After priming the wood with rabbit skin glue (I don’t like nor trust anything synthetic on my panels), I am able to roughly sketch out a figure or object(s) with washes of diluted paint. This is the most instinctive part of my practice and the one time where I can make mistakes and wash them out. Afterwards, I build up the different layers, which is a more paused and thoughtful process as I don’t like building thick layers and whatever is placed on the board stays. This layering of elements and soft washes creates that sense of perspective.

In relation to colour and paint application, you mentioned using your fingers to blend the paint on areas of the face. Much like applying makeup, this approach is very tactile and intimate. How do you see this connecting with ideals of femininity? On a wider scope, could this be a subtle comment on the beauty standards of our time?

I don’t think we have particularly different beauty standards as we have always had, make up has always been there and our fingers are as good a tool as the most expensive brush to apply it. The use of my fingers is quite automatic, I have better control of my hands than any tool I could use. The reason behind using my fingers is purely practical.

The figures in your work are consistently curvaceous females. Their position is reminiscent of the Renaissance nudes, given that their gaze is almost always directed inwards or into the distance. What does offering such a voyeuristic space for these characters mean to you as the artist? When you create them, do you place yourself within them or are you also a spectator?

My body is the body I am more familiar with, and my anatomical references are going to be quite closely related to my own. I use that body as a canvas to project the stories on, to put these characters in different situations, and when I do that it’s no longer me, and I become the spectator. Both and none at the same time.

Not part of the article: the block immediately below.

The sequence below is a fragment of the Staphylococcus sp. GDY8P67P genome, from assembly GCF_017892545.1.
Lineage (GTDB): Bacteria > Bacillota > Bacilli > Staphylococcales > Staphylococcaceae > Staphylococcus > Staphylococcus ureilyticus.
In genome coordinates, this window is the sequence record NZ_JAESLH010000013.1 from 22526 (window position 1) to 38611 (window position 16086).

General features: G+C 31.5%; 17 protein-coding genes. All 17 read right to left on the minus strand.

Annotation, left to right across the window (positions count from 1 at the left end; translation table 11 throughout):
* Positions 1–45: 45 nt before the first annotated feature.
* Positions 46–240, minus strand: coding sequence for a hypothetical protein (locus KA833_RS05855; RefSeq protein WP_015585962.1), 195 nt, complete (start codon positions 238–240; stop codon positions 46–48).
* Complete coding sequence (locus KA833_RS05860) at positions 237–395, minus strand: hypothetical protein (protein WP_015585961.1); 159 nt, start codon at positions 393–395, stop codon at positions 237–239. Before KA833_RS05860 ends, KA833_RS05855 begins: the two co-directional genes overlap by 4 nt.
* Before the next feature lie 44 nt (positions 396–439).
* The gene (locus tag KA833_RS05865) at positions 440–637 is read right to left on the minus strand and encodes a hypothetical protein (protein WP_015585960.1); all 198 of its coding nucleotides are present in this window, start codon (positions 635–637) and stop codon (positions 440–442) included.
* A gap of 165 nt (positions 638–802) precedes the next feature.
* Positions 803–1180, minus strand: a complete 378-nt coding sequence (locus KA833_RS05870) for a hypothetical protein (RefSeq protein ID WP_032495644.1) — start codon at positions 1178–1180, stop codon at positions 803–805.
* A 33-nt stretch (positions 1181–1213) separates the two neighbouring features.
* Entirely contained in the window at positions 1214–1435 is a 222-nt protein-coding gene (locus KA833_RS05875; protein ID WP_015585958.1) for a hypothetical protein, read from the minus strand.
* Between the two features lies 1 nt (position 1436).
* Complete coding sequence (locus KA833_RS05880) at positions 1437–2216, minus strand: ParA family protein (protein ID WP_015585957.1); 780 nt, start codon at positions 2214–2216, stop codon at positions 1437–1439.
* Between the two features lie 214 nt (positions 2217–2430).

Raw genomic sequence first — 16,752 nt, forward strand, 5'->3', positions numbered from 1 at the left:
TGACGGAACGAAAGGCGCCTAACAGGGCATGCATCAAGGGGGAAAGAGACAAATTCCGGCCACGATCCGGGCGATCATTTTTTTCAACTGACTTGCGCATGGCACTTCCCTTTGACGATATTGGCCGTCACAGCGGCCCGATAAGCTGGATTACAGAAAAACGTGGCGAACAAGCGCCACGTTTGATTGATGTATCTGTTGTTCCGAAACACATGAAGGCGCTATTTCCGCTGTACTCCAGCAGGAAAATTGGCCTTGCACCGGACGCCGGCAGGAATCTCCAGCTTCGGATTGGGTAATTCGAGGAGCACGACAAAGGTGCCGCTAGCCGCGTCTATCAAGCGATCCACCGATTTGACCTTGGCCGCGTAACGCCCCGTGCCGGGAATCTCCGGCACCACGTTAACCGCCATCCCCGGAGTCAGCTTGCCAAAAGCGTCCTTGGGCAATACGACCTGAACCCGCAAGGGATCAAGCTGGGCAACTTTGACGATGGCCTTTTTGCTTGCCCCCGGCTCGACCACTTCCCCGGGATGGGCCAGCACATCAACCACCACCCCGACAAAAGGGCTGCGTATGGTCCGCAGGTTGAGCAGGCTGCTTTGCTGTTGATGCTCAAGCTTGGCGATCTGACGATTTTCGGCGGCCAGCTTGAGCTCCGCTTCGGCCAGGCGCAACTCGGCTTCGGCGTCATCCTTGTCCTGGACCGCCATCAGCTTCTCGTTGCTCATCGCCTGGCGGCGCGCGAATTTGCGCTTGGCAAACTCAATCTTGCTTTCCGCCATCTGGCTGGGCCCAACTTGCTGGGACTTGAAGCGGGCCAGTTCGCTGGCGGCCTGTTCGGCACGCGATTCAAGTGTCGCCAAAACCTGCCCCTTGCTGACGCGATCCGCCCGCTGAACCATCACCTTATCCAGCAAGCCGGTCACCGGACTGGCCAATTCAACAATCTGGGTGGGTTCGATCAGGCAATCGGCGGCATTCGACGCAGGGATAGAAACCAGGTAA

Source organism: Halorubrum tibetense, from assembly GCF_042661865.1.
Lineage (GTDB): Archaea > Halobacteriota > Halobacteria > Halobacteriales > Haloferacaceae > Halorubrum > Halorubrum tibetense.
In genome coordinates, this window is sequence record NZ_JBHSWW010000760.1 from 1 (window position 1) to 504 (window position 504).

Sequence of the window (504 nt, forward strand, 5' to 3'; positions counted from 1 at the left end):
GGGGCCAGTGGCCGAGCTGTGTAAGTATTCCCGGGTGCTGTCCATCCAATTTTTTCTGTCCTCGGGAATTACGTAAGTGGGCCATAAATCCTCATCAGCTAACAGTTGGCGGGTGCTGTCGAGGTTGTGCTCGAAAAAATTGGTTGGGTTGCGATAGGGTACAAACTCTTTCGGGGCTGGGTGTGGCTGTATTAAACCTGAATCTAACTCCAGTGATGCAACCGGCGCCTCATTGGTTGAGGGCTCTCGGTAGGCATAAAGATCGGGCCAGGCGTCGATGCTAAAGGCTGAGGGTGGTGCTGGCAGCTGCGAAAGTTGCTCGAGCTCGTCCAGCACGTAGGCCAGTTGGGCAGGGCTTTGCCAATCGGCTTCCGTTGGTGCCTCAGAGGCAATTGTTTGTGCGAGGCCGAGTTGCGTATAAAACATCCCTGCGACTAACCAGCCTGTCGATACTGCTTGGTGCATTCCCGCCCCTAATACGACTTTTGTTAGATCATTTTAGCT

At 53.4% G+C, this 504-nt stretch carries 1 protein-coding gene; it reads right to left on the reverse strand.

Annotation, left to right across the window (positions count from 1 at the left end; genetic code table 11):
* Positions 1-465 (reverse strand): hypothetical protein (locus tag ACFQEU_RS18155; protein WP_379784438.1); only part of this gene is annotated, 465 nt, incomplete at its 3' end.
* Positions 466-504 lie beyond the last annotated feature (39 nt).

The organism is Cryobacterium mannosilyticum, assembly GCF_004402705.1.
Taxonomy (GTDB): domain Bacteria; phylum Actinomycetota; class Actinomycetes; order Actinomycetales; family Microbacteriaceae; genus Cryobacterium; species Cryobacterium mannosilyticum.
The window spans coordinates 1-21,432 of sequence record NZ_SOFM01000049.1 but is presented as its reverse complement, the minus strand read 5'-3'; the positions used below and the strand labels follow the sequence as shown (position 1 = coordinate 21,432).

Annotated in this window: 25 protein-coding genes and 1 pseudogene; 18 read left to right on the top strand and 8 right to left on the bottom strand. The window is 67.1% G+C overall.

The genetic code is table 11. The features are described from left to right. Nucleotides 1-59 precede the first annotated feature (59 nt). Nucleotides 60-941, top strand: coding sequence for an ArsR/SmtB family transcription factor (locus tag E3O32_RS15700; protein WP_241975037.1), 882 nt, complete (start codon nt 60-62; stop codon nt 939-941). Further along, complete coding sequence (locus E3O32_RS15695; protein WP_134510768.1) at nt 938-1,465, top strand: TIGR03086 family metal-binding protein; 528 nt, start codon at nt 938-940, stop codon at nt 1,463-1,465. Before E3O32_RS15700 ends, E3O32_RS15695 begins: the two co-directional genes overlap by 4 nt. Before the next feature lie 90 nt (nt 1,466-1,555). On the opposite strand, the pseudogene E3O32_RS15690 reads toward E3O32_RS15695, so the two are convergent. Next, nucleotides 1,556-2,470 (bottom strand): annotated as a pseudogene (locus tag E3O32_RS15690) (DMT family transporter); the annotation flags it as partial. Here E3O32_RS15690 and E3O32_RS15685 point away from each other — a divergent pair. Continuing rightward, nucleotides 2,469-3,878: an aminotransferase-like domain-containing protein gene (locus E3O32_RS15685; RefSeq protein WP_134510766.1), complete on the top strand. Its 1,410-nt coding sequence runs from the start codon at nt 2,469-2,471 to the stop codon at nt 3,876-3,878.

In addition to figurative paintings, smaller works depicting fruits, petals and hands are a large part of your practice. Often situated alongside the figures in a story book manner, do you see these as supporting the larger pieces, or are they meaningful in isolation?

Objects are key to defining those characters. Jesus without the cross is just a normal man who spoke a bit louder. Could you imagine Adam and Eve without the apple? or David without the stone? The character needs the object to create its definition. If the symbolism of the object is strong enough, you might place them on their own and let them speak for themselves.

Scale and perspective are a thematic focus of your work, with life-size figures cropped, glitched and framed within the restricted sizes of the panel. This could be seen as a modern technique, birthed from cameras and the use of digital technology. Is it important to incorporate such a contemporary approach with such a historically rooted subject matter?


It’s not so much that it is important but unavoidable. We can’t escape or erase the influences we are subject to, and if they pour over the work naturally then that’s great! I don’t have the knowledge or skills or intention to fool people into thinking it’s an object from the past, and the fact that it’s made now should be evident, one would hope.

Pastel colours and the absence of layers are a way of establishing flatness within your picture planes, which gives the work a surrealist aesthetic. However, it can also be linked to our contemporary way of viewing and processing art through flat surfaces – screens. Are any digital programs used in the making process? How do you consider the digital within your work?